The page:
Jan. 8 — Actions taken at the state level may be the most effective over the long term in helping to rein in rising health-care costs because of the variety of policy tools available to governors and state legislatures, according to a report released Jan. 8 by a panel of national health-care leaders.
State officials have significant control over spending in Medicaid and the Children’s Health Insurance Program, insurance regulation, provider rates and medical malpractice laws, making states ideal laboratories to try new ways to deliver and pay for health care, said the 116-page report, “Cracking the Code on Health Care Costs.”
The report was released by the State Health Care Cost Containment Commission, a 12-member panel created in January 2013 by the Miller Center, a public policy organization at the University of Virginia.
The panel co-chairs are Michael Leavitt, a former secretary of health and human services in the George W. Bush administration and a former Republican governor of Utah, and Bill Ritter Jr., a former Democratic governor of Colorado.
The report follows news that health-care spending rose by just 3.7 percent in 2012, the fourth consecutive year of slow growth, according to Jan. 6 findings by the Centers for Medicare & Medicaid Services (see related story).
“While the rate of increase in the cost of health care has slowed over the last few years, it has still hit the tipping point and it is having a huge impact on consumer budgets,” said Gerald Baliles, the Miller Center’s director and chief executive officer and a former Democratic governor of Virginia, who spoke at a press conference to announce the report.
Leads in Spending, Lags in Outcomes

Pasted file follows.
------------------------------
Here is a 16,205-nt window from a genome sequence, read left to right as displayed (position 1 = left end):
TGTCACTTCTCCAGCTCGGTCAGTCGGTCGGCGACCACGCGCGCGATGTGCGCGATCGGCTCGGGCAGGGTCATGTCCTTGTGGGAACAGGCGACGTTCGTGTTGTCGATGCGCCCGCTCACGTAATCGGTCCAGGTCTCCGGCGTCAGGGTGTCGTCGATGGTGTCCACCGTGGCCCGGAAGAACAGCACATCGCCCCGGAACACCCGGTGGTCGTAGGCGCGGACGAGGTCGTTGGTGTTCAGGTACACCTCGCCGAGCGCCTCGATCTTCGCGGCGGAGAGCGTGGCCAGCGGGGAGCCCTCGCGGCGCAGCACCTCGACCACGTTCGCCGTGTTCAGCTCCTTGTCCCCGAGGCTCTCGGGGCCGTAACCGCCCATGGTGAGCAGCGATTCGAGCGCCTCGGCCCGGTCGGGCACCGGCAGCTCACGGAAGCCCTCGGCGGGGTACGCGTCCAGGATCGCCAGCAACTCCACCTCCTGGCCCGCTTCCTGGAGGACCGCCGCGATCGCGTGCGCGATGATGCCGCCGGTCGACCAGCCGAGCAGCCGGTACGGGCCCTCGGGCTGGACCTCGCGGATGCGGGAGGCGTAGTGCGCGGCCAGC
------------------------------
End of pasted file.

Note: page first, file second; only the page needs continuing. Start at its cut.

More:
The report outlined structural problems in the U.S. health-care system that it said result in the nation spending more than twice as much on health care than any other industrialized country.
The problems include high costs for physicians, facilities and drugs, as well as fragmented care among providers, a fee-for-service payment system that encourages wasteful and unnecessary procedures and high administrative costs.
At the same time, despite the increased spending, the U.S. ranks lower than other advanced countries in several measures of health-care quality, including life expectancy, infant mortality, obesity, diabetes and heart disease, according to the report.
The report, which is “based on conditions as they exist with the Affordable Care Act,” is intended to spark discussions in state legislatures, as many begin new sessions early this year, Leavitt said at the press conference.
Commission member Andrew Dreyfus, president and CEO of Blue Cross Blue Shield of Massachusetts, added that the state-focused report may be even more relevant because “some of the national standardization anticipated in the Affordable Care Act has not occurred.” For example, only about half the states are participating in a major expansion of Medicaid that began in 2014 under the ACA.
Specific recommendations in the report include:
• Use existing state health-care spending programs to accelerate the trend toward coordinated, risk-based care.States should establish standards for managing costs and promoting quality care and then apply them to state health spending programs, including Medicaid, state employee health plans and plans offered on state health insurance exchanges;
• Change state laws and regulations governing insurance, scope of medical practice and medical malpractice. States should review these policies to ensure they promote cost efficiency and expand the availability of risk-based, coordinated care;
• Help promote population health and personal responsibility in health care. States can educate consumers and state employees to encourage them to maintain healthy diets and lifestyles; and
• Define and collect data to create a profile of health-care spending in the state. States should identify quality-tracking measures, create process for collecting cost and quality data and conduct an annual analysis of where health-care spending is concentrated and outside national averages.
“The strategies proposed in this report largely rely on transparency, purchasing power, payer and provider cooperation, persuasion and ‘soft’ regulatory pressure to spur the transition to more efficient, quality care,” the report said.
“Over time, however, the state may need to consider additional corrective action for some high-cost outliers,” it said. “States have many levers at their disposal to encourage compliance with state goals.”
To contact the reporter on this story: Ralph Lindeman in Washingtonrlindeman@bna.com
To contact the editor responsible for this story: JoAnn Goslin firstname.lastname@example.org